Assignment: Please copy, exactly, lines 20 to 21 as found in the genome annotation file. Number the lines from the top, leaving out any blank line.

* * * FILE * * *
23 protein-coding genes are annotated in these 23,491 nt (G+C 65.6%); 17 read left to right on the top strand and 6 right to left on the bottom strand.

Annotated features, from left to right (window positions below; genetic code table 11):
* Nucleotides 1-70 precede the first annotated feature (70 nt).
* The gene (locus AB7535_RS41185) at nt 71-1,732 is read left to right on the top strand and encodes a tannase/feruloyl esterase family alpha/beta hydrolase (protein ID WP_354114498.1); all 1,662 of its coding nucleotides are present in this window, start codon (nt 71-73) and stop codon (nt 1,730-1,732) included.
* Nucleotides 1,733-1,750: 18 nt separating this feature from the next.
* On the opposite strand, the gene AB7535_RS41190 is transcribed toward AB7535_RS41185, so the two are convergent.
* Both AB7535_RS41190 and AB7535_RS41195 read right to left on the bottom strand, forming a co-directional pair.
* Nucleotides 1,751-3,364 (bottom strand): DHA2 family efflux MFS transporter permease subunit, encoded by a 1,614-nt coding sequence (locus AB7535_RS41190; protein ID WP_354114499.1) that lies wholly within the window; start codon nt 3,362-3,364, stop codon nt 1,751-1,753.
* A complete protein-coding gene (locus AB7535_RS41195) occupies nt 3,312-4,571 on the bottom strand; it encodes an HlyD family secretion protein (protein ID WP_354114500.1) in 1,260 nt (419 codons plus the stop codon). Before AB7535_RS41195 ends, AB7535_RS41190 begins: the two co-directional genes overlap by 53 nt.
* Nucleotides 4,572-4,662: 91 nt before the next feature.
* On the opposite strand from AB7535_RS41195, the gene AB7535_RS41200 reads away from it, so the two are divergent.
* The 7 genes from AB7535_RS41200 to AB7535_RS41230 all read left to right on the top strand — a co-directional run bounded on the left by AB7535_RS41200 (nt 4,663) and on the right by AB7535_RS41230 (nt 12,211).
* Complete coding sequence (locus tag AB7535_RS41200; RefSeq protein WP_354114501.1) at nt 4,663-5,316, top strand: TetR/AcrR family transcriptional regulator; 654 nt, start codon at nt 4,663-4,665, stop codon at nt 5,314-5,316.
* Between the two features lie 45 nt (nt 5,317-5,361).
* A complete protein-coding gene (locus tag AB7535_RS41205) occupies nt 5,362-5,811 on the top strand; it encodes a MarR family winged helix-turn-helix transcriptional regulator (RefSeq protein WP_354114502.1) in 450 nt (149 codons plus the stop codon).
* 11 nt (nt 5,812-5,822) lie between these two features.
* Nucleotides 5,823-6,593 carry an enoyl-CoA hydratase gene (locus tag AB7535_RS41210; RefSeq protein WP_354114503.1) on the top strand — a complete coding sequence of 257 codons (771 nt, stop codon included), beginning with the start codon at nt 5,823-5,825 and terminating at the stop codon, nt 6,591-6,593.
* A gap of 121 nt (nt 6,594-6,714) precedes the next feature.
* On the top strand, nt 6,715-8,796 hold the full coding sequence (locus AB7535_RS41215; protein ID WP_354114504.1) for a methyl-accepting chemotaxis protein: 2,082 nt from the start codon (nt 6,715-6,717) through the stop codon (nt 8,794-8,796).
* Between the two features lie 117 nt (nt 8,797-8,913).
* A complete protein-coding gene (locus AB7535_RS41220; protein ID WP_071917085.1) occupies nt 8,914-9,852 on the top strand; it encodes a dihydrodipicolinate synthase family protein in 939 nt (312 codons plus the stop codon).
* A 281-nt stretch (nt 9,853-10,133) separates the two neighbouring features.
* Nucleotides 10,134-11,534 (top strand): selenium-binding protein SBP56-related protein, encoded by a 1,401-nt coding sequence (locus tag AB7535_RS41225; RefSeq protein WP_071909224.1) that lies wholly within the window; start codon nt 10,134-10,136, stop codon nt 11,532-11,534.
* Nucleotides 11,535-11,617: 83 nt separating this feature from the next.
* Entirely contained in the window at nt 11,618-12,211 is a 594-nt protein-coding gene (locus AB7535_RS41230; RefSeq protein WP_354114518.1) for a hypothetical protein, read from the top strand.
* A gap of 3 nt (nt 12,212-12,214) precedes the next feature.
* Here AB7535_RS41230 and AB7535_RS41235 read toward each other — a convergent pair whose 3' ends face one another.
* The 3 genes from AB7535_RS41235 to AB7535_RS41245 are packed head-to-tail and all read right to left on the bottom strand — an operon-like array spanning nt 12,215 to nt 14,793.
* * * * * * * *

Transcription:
* Between the two features lie 117 nt (nt 8,797-8,913).
* A complete protein-coding gene (locus AB7535_RS41220; protein ID WP_071917085.1) occupies nt 8,914-9,852 on the top strand; it encodes a dihydrodipicolinate synthase family protein in 939 nt (312 codons plus the stop codon).